Much of the best music of the last three decades has come from experiments with rhythm and sound at the expense of melody and harmony.

Another blog article, How Music Listening Has Changed, makes the broader claim that music listening is essentially different now than it was back in the day. That article calls out six reasons, including less melody and harmony. Here is where to discuss the claim about melody and harmony.

This is my short versionĀ of the melody and harmony (then and now) story:

Earlier rock and soul music were propelled by rhythm, but also by strong melodies and harmonies. You could sing along and often harmonize with your favorite songs, even as you also tapped your feet or shook your booty.

Beginning in the 1980s, new music from the rhythmic thrusts of rap, funk, and punk had little concern for melody or harmony. Different sounds and attitudes, like heavy metal, dub, electronica, trip-hop, and dissonance-infused indie/alternative rock also marked a break with previous music.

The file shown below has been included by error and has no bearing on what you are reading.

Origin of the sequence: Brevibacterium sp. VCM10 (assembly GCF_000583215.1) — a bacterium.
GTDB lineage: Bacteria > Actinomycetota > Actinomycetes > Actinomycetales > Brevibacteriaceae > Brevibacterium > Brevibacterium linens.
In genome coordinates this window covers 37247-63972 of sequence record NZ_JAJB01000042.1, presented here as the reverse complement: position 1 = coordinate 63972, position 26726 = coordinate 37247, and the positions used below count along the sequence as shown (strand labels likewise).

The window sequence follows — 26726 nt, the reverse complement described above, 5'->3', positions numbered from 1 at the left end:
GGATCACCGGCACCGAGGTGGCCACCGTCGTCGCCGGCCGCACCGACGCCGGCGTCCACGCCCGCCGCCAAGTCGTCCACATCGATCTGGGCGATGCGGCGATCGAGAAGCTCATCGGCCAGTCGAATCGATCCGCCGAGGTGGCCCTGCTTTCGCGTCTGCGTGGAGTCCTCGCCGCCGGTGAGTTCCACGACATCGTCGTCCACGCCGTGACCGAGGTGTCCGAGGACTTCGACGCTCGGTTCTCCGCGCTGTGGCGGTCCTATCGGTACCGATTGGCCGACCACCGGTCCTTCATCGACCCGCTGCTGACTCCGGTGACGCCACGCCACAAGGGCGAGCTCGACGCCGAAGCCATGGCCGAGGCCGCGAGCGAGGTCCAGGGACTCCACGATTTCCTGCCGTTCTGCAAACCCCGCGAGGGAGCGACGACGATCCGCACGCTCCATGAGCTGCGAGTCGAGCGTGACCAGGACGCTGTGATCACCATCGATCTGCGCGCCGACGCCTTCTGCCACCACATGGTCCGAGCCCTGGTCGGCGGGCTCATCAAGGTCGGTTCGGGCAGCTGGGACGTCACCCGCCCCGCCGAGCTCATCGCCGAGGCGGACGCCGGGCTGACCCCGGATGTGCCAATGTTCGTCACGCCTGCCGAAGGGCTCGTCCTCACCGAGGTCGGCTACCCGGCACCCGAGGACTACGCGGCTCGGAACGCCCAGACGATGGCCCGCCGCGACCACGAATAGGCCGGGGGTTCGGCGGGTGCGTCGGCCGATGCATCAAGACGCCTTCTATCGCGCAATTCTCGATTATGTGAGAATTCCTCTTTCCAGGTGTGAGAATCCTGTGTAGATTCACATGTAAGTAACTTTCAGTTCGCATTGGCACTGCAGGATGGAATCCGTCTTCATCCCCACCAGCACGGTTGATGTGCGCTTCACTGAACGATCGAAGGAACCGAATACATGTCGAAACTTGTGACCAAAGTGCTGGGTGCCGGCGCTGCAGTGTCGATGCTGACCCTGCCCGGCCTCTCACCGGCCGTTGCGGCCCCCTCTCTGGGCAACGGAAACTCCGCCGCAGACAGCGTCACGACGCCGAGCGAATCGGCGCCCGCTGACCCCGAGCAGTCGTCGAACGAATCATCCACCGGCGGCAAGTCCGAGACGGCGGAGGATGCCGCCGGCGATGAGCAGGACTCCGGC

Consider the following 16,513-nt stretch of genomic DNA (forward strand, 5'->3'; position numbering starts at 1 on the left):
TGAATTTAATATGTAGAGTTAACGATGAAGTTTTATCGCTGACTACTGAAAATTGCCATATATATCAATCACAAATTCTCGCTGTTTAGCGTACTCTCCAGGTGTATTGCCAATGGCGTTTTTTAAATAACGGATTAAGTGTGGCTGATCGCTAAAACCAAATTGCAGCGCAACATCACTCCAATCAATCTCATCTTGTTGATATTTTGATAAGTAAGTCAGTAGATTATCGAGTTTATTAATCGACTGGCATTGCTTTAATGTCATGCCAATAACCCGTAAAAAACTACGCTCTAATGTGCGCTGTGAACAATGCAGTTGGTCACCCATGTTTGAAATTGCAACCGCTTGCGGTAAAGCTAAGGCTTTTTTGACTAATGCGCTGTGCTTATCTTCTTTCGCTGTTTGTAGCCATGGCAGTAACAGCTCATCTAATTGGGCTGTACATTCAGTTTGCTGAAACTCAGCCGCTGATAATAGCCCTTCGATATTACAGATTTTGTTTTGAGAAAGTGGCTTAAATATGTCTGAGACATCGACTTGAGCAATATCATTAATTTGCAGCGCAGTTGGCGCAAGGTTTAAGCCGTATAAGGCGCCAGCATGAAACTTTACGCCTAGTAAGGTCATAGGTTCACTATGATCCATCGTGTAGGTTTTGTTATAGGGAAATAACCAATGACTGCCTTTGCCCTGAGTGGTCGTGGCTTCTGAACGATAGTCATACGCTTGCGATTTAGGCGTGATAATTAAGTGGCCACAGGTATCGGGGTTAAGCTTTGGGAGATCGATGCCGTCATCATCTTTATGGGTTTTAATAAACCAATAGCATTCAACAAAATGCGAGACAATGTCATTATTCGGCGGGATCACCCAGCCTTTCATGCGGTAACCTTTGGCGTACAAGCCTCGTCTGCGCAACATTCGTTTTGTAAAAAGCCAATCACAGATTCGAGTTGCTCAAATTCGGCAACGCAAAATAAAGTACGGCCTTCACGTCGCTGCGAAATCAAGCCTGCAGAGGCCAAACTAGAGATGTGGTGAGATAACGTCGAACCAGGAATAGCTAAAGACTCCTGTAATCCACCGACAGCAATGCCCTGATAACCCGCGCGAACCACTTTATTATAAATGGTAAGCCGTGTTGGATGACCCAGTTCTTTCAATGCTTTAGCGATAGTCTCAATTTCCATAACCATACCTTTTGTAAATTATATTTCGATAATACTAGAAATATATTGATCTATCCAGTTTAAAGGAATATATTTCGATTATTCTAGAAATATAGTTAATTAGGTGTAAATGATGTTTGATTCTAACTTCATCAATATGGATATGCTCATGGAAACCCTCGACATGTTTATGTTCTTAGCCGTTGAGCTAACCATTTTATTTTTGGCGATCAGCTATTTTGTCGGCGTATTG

These days, country music and some pop music have strong melodies, but even most indie rock emphasizes sound and rhythm more than melody and harmony.

Much of the best music of the last three decades has come from experiments with rhythm and sound at the expense of melody and harmony. Just as older elements of pop coexisted with rock and soul for years, so do older elements of rock and soul coexist now with today's less melodic rap, punk, pop, and the indie scene.

Do melody and harmony matter to your enjoyment of music listening? Do you agree that today's music is less about melody and harmony than it used to be?